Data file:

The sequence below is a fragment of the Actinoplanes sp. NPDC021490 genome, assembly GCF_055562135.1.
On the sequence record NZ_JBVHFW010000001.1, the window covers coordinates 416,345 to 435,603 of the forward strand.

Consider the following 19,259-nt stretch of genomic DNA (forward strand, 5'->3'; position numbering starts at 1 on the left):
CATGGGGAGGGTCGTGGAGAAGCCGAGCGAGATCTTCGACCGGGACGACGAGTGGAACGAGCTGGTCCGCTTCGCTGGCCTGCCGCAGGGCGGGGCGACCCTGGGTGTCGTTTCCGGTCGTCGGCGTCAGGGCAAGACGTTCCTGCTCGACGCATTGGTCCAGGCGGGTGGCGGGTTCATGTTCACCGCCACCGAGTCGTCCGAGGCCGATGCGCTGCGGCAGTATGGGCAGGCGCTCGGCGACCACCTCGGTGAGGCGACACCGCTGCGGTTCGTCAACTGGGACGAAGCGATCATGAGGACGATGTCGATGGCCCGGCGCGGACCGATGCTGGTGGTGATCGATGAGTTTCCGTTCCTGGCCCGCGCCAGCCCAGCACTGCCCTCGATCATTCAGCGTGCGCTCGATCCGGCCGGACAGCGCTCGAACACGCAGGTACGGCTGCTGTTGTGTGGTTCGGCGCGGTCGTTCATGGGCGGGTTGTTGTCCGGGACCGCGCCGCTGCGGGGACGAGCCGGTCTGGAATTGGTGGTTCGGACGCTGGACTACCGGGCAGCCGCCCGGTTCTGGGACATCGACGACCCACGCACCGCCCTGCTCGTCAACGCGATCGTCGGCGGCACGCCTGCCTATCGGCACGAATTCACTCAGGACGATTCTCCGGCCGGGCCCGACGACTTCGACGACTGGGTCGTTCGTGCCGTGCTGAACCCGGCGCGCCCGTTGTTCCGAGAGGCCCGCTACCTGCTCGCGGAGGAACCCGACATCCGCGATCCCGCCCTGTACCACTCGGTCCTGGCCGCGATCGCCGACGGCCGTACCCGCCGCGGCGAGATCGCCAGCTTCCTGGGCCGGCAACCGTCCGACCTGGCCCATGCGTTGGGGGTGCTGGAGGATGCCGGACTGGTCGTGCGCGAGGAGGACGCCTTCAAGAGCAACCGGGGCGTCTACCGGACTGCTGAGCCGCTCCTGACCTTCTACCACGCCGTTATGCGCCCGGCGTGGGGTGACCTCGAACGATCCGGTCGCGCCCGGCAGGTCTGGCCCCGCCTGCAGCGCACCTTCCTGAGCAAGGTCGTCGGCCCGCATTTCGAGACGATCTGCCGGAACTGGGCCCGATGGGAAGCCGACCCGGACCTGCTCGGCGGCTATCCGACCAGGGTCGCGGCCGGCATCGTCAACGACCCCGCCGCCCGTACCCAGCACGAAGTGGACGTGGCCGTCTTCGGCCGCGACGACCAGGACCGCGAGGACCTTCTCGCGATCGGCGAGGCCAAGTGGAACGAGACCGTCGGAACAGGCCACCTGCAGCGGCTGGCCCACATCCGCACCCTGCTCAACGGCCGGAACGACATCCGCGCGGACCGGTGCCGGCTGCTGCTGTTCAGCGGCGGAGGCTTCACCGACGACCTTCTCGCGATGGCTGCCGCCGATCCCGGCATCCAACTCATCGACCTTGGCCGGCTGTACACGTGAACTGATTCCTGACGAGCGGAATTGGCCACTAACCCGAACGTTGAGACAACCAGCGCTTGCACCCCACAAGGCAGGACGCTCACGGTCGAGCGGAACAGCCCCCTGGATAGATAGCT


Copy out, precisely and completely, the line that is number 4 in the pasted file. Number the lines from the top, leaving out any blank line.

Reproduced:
CATGGGGAGGGTCGTGGAGAAGCCGAGCGAGATCTTCGACCGGGACGACGAGTGGAACGAGCTGGTCCGCTTCGCTGGCCTGCCGCAGGGCGGGGCGACCCTGGGTGTCGTTTCCGGTCGTCGGCGTCAGGGCAAGACGTTCCTGCTCGACGCATTGGTCCAGGCGGGTGGCGGGTTCATGTTCACCGCCACCGAGTCGTCCGAGGCCGATGCGCTGCGGCAGTATGGGCAGGCGCTCGGCGACCACCTCGGTGAGGCGACACCGCTGCGGTTCGTCAACTGGGACGAAGCGATCATGAGGACGATGTCGATGGCCCGGCGCGGACCGATGCTGGTGGTGATCGATGAGTTTCCGTTCCTGGCCCGCGCCAGCCCAGCACTGCCCTCGATCATTCAGCGTGCGCTCGATCCGGCCGGACAGCGCTCGAACACGCAGGTACGGCTGCTGTTGTGTGGTTCGGCGCGGTCGTTCATGGGCGGGTTGTTGTCCGGGACCGCGCCGCTGCGGGGACGAGCCGGTCTGGAATTGGTGGTTCGGACGCTGGACTACCGGGCAGCCGCCCGGTTCTGGGACATCGACGACCCACGCACCGCCCTGCTCGTCAACGCGATCGTCGGCGGCACGCCTGCCTATCGGCACGAATTCACTCAGGACGATTCTCCGGCCGGGCCCGACGACTTCGACGACTGGGTCGTTCGTGCCGTGCTGAACCCGGCGCGCCCGTTGTTCCGAGAGGCCCGCTACCTGCTCGCGGAGGAACCCGACATCCGCGATCCCGCCCTGTACCACTCGGTCCTGGCCGCGATCGCCGACGGCCGTACCCGCCGCGGCGAGATCGCCAGCTTCCTGGGCCGGCAACCGTCCGACCTGGCCCATGCGTTGGGGGTGCTGGAGGATGCCGGACTGGTCGTGCGCGAGGAGGACGCCTTCAAGAGCAACCGGGGCGTCTACCGGACTGCTGAGCCGCTCCTGACCTTCTACCACGCCGTTATGCGCCCGGCGTGGGGTGACCTCGAACGATCCGGTCGCGCCCGGCAGGTCTGGCCCCGCCTGCAGCGCACCTTCCTGAGCAAGGTCGTCGGCCCGCATTTCGAGACGATCTGCCGGAACTGGGCCCGATGGGAAGCCGACCCGGACCTGCTCGGCGGCTATCCGACCAGGGTCGCGGCCGGCATCGTCAACGACCCCGCCGCCCGTACCCAGCACGAAGTGGACGTGGCCGTCTTCGGCCGCGACGACCAGGACCGCGAGGACCTTCTCGCGATCGGCGAGGCCAAGTGGAACGAGACCGTCGGAACAGGCCACCTGCAGCGGCTGGCCCACATCCGCACCCTGCTCAACGGCCGGAACGACATCCGCGCGGACCGGTGCCGGCTGCTGCTGTTCAGCGGCGGAGGCTTCACCGACGACCTTCTCGCGATGGCTGCCGCCGATCCCGGCATCCAACTCATCGACCTTGGCCGGCTGTACACGTGAACTGATTCCTGACGAGCGGAATTGGCCACTAACCCGAACGTTGAGACAACCAGCGCTTGCACCCCACAAGGCAGGACGCTCACGGTCGAGCGGAACAGCCCCCTGGATAGATAGCT